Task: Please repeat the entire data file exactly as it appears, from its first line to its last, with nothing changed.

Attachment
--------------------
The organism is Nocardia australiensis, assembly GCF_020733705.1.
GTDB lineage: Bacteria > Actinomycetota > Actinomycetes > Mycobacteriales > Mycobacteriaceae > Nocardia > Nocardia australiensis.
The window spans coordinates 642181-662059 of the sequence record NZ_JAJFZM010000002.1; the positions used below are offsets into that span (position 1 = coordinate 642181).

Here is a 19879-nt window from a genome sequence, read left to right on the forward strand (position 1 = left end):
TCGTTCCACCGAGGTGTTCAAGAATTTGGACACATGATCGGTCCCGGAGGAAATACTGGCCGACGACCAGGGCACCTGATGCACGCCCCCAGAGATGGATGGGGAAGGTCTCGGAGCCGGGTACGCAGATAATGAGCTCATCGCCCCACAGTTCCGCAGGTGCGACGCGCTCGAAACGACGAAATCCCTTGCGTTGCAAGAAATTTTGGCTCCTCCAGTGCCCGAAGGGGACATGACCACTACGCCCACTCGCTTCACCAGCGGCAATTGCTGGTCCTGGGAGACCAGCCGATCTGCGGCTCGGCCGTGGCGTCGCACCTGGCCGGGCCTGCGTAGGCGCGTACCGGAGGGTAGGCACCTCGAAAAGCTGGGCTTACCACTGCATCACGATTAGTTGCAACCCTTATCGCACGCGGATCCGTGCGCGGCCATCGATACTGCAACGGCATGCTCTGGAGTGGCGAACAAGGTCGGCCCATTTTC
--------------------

The organism is Nocardia australiensis, assembly GCF_020733705.1.
GTDB lineage: Bacteria > Actinomycetota > Actinomycetes > Mycobacteriales > Mycobacteriaceae > Nocardia > Nocardia australiensis.
The window spans coordinates 642181-662059 of the sequence record NZ_JAJFZM010000002.1; the positions used below are offsets into that span (position 1 = coordinate 642181).

Here is a 19879-nt window from a genome sequence, read left to right on the forward strand (position 1 = left end):
TCGTTCCACCGAGGTGTTCAAGAATTTGGACACATGATCGGTCCCGGAGGAAATACTGGCCGACGACCAGGGCACCTGATGCACGCCCCCAGAGATGGATGGGGAAGGTCTCGGAGCCGGGTACGCAGATAATGAGCTCATCGCCCCACAGTTCCGCAGGTGCGACGCGCTCGAAACGACGAAATCCCTTGCGTTGCAAGAAATTTTGGCTCCTCCAGTGCCCGAAGGGGACATGACCACTACGCCCACTCGCTTCACCAGCGGCAATTGCTGGTCCTGGGAGACCAGCCGATCTGCGGCTCGGCCGTGGCGTCGCACCTGGCCGGGCCTGCGTAGGCGCGTACCGGAGGGTAGGCACCTCGAAAAGCTGGGCTTACCACTGCATCACGATTAGTTGCAACCCTTATCGCACGCGGATCCGTGCGCGGCCATCGATACTGCAACGGCATGCTCTGGAGTGGCGAACAAGGTCGGCCCATTTTC